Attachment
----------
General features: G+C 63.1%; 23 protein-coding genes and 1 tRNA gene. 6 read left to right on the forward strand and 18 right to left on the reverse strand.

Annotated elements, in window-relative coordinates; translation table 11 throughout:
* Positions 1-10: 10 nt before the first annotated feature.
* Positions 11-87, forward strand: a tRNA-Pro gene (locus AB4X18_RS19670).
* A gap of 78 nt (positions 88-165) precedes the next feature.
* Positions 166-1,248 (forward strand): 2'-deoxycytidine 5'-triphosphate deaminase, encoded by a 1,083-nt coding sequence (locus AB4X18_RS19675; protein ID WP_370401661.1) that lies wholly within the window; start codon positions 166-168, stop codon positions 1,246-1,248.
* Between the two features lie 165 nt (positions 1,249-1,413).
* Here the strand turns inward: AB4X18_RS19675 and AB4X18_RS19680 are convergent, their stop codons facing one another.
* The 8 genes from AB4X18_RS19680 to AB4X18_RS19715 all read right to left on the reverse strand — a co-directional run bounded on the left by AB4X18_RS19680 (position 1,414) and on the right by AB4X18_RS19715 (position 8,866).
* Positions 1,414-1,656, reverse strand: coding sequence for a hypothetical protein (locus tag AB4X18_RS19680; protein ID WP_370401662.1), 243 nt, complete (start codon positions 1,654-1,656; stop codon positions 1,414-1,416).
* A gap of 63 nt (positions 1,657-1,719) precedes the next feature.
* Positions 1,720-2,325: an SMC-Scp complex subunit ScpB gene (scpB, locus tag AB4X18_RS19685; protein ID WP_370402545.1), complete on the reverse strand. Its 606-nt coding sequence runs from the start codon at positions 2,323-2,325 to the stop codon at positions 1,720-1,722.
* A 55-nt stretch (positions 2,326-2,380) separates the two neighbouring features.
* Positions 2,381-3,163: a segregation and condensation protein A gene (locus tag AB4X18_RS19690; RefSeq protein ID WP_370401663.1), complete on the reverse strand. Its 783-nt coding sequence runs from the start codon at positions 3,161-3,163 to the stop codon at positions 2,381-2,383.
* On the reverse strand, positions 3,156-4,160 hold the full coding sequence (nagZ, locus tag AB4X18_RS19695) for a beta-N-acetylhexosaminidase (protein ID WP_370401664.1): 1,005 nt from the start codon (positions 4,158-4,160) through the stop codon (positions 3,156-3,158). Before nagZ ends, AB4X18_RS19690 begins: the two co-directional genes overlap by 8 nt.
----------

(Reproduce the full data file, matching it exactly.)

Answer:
General features: G+C 63.1%; 23 protein-coding genes and 1 tRNA gene. 6 read left to right on the forward strand and 18 right to left on the reverse strand.

Annotated elements, in window-relative coordinates; translation table 11 throughout:
* Positions 1-10: 10 nt before the first annotated feature.
* Positions 11-87, forward strand: a tRNA-Pro gene (locus AB4X18_RS19670).
* A gap of 78 nt (positions 88-165) precedes the next feature.
* Positions 166-1,248 (forward strand): 2'-deoxycytidine 5'-triphosphate deaminase, encoded by a 1,083-nt coding sequence (locus AB4X18_RS19675; protein ID WP_370401661.1) that lies wholly within the window; start codon positions 166-168, stop codon positions 1,246-1,248.
* Between the two features lie 165 nt (positions 1,249-1,413).
* Here the strand turns inward: AB4X18_RS19675 and AB4X18_RS19680 are convergent, their stop codons facing one another.
* The 8 genes from AB4X18_RS19680 to AB4X18_RS19715 all read right to left on the reverse strand — a co-directional run bounded on the left by AB4X18_RS19680 (position 1,414) and on the right by AB4X18_RS19715 (position 8,866).
* Positions 1,414-1,656, reverse strand: coding sequence for a hypothetical protein (locus tag AB4X18_RS19680; protein ID WP_370401662.1), 243 nt, complete (start codon positions 1,654-1,656; stop codon positions 1,414-1,416).
* A gap of 63 nt (positions 1,657-1,719) precedes the next feature.
* Positions 1,720-2,325: an SMC-Scp complex subunit ScpB gene (scpB, locus tag AB4X18_RS19685; protein ID WP_370402545.1), complete on the reverse strand. Its 606-nt coding sequence runs from the start codon at positions 2,323-2,325 to the stop codon at positions 1,720-1,722.
* A 55-nt stretch (positions 2,326-2,380) separates the two neighbouring features.
* Positions 2,381-3,163: a segregation and condensation protein A gene (locus tag AB4X18_RS19690; RefSeq protein ID WP_370401663.1), complete on the reverse strand. Its 783-nt coding sequence runs from the start codon at positions 3,161-3,163 to the stop codon at positions 2,381-2,383.
* On the reverse strand, positions 3,156-4,160 hold the full coding sequence (nagZ, locus tag AB4X18_RS19695) for a beta-N-acetylhexosaminidase (protein ID WP_370401664.1): 1,005 nt from the start codon (positions 4,158-4,160) through the stop codon (positions 3,156-3,158). Before nagZ ends, AB4X18_RS19690 begins: the two co-directional genes overlap by 8 nt.